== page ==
Bumble Bee affiliate Connors Bros files for bankruptcy in Canada

Blacks Harbour, New Brunswick, Canada-based Connors Bros. has filed for bankruptcy protection in Canada as part of a larger bankruptcy filing by its parent company, San Diego, California, U.S.A.-based Bumble Bee Foods.

Connors Bros. has commenced court-supervised restructuring proceedings under Canada's Companies' Creditors Arrangement Act, as has fellow Bumble Bee affiliate Cloverleaf Holdings Company, according to the CBC. The companies operate the Bumble Bee, Clover Leaf, and Brunswick brands in Canada.

Connors Bros. operates a fish processing plant in Black Harbour that employees between 400 and 800 people, depending on the season. The plant packs a variety of products, including tinned herring and sardines.

Statements from Bumble Bee Foods President and CEO Jan Tharp, as well as from Clover Leaf’s insolvency trustees Alvarez & Marsal Canada Inc., suggested the company did not expect to make any major changes as a result of the move.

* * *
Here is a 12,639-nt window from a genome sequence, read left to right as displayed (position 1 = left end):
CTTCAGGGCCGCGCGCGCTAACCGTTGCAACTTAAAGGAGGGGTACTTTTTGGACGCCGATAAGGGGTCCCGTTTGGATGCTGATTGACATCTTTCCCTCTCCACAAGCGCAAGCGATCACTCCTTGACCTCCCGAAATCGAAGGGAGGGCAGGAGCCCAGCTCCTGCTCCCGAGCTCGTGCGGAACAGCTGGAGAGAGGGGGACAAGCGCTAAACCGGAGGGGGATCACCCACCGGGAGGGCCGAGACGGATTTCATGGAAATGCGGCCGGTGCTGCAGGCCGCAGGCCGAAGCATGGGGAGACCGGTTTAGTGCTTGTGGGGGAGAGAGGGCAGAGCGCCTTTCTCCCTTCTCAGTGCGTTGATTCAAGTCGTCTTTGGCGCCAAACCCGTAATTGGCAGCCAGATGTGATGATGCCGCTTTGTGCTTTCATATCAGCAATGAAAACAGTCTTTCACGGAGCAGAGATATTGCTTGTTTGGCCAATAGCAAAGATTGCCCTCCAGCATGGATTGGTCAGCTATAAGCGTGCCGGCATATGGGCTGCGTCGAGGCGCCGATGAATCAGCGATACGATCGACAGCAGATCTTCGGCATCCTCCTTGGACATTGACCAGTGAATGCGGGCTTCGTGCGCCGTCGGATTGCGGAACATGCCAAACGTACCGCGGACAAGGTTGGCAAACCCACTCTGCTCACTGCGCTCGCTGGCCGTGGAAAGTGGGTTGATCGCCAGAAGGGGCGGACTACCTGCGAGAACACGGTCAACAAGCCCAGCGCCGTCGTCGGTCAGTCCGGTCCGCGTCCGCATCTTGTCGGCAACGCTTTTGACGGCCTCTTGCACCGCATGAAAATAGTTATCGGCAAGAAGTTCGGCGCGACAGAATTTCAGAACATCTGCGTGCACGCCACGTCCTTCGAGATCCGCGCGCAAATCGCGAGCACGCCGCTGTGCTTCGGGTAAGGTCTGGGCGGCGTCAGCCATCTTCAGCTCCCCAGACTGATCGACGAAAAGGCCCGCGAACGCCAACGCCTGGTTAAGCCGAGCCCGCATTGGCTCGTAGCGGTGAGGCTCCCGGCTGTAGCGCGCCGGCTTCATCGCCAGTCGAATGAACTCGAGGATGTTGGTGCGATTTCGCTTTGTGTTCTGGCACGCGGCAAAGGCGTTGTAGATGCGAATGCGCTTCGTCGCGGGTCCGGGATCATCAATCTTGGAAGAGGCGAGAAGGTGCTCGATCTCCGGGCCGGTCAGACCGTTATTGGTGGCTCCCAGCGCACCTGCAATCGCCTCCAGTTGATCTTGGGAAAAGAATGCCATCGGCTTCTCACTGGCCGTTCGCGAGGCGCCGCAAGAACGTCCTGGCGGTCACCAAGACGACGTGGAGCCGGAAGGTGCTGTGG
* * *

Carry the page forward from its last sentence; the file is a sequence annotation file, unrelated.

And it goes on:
"It is the monitor's understanding that Clover Leaf intends to pay pre-filing amounts to suppliers and employees in the ordinary course,” the trustees’ statement said.

Tharp said in a statement that while Bumble Bee is going through a “challenging time,” the filing will allow it to continue with “business as usual.”

"Employees will get paid, our customer partners can count on us to continue delivering outstanding brands and services, and vendors will be paid in the ordinary course of business," Tharp said.

Grand Manan Fishermen's Association Project Manager, which has a number of members that catch herring used in Connors Bros. products, told the CBC the company has assured association members there would be no interruption in operations.

"Everybody is just going along as normal," Sonnenberg said. "The message that's been coming out of the company from the head office is that it's business as usual. And we've heard that consistently from the Blacks Harbour plant."

Blacks Harbour Mayor Teresa James told the CBC she is not “overly concerned” about the filing.

“I’ve been mayor for 16 years and I think the company has changed ownership three or four times,” she said. “History has indicated that operations do continue.”

Photo courtesy of Bumble Bee Foods


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